Growth Hack: Share Secrets with Competitors

Part of our internal culture is to perpetually improve new learnings and new insights. This is something that many companies pay lip service to, but we have committed to it in a big way.

We often find that our clients and our peers overlook the biggest opportunities to grow because they fear the risks of having open conversations about their work.

Workshopping with Competitors

Here’s what I mean: In addition to a regular cycle of workshops, summits, and consultations with experts across a wide range of industries, we also have a mastermind-style group where we meet with other advisors from around the country to talk about what we’re collectively seeing in the benefits space.

Technically, these advisors are competitors. They aren’t local, but all of us have the capacity to serve clients anywhere in the United States, and we gather (virtually) on a regular basis to share how we are finding success.

When we talk about this process with our clients or with our other partners, the reaction is often skepticism with a touch of outrage. How could it possibly be good business to share your inner workings with a potential competitor?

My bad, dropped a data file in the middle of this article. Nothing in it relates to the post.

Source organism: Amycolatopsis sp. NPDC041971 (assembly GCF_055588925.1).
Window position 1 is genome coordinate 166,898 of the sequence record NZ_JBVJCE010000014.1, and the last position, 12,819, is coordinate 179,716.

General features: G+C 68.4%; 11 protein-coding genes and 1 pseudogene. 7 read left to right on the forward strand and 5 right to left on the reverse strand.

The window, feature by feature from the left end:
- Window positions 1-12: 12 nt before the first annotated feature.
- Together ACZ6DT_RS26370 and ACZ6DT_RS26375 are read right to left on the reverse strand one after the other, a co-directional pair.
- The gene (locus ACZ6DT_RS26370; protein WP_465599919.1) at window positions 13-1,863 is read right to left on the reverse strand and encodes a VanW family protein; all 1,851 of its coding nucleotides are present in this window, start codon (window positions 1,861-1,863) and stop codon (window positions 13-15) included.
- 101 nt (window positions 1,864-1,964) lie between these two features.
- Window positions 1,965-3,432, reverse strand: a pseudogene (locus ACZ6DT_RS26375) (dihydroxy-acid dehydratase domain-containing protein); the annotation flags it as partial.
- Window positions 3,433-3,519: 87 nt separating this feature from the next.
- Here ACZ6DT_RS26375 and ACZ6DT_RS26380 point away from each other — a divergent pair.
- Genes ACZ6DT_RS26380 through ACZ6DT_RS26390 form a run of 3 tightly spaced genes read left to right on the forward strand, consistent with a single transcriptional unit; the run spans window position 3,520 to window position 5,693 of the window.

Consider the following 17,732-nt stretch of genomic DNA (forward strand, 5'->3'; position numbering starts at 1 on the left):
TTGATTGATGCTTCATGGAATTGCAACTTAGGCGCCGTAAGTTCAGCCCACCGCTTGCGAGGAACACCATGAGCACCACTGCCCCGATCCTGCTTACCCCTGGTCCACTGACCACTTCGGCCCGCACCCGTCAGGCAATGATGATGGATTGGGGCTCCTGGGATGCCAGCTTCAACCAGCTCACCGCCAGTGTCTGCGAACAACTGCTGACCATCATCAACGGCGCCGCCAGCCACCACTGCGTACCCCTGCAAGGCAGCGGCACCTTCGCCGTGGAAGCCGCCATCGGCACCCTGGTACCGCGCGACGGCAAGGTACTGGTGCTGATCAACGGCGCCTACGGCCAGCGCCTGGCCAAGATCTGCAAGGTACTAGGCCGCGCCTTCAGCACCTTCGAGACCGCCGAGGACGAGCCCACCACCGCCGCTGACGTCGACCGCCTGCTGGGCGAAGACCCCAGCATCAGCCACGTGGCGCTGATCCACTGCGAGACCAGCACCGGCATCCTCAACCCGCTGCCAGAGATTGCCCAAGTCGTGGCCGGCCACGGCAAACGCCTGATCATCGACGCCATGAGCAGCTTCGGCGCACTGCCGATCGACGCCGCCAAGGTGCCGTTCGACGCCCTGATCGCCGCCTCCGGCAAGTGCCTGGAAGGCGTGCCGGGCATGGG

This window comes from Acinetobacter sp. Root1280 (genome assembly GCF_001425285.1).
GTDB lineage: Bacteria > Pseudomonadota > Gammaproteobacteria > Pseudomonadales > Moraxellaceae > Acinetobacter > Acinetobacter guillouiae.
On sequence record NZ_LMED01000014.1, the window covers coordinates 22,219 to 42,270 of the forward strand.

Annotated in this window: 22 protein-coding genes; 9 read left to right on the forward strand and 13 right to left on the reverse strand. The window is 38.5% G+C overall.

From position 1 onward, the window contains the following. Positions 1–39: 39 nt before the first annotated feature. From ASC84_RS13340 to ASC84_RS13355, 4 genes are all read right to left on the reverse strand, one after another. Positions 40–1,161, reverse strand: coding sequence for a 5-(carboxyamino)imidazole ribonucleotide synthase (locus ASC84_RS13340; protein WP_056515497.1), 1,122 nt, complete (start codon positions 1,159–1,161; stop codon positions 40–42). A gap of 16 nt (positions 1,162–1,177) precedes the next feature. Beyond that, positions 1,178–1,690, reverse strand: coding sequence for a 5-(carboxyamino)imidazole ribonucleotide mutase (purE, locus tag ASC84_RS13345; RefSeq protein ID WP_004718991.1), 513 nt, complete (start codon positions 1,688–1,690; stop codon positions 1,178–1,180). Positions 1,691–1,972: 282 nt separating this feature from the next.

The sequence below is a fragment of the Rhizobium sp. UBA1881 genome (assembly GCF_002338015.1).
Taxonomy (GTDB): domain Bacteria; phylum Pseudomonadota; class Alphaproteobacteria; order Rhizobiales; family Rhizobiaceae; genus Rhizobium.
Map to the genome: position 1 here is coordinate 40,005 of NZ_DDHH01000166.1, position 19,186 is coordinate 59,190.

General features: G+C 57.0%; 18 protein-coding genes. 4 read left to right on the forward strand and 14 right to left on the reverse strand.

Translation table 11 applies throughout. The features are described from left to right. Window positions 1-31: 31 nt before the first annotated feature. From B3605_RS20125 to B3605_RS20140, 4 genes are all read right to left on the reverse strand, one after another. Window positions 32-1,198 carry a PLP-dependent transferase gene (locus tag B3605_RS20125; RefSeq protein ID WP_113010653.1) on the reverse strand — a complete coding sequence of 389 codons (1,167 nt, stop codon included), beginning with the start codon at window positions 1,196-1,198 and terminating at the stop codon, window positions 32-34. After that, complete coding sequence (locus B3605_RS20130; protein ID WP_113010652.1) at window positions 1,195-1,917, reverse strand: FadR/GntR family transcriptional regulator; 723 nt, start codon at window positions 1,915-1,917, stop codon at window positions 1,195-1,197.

The answer: Our competitors are most likely to have the valuable insights we need to grow because they are just as motivated as we are. With the market as large as it is, we can safely share knowledge without ever really losing prospects. The rewards of having the top advisors in their fields speaking candidly about their work are far greater than the risks of us giving away a trade secret.

Too often, however, business owners see only the risks involved with pursuing new knowledge and new opportunities to grow. When you fixate this way, you miss the true potential of what you could gain by accepting the risks. You get stuck in a cycle of inaction where you acquire very little new knowledge and therefore miss out on opportunities you might never be aware of.

Finding Growth

Growth requires discomfort and it requires action. That might mean joining a mastermind group. That might mean talking to a new consultant. That might mean trying a new idea proposed by one of your people.

Anything new comes with risks, but at some point, we have to set aside the pain of risk and refocus on the potential of the rewards. That’s how you really grow.


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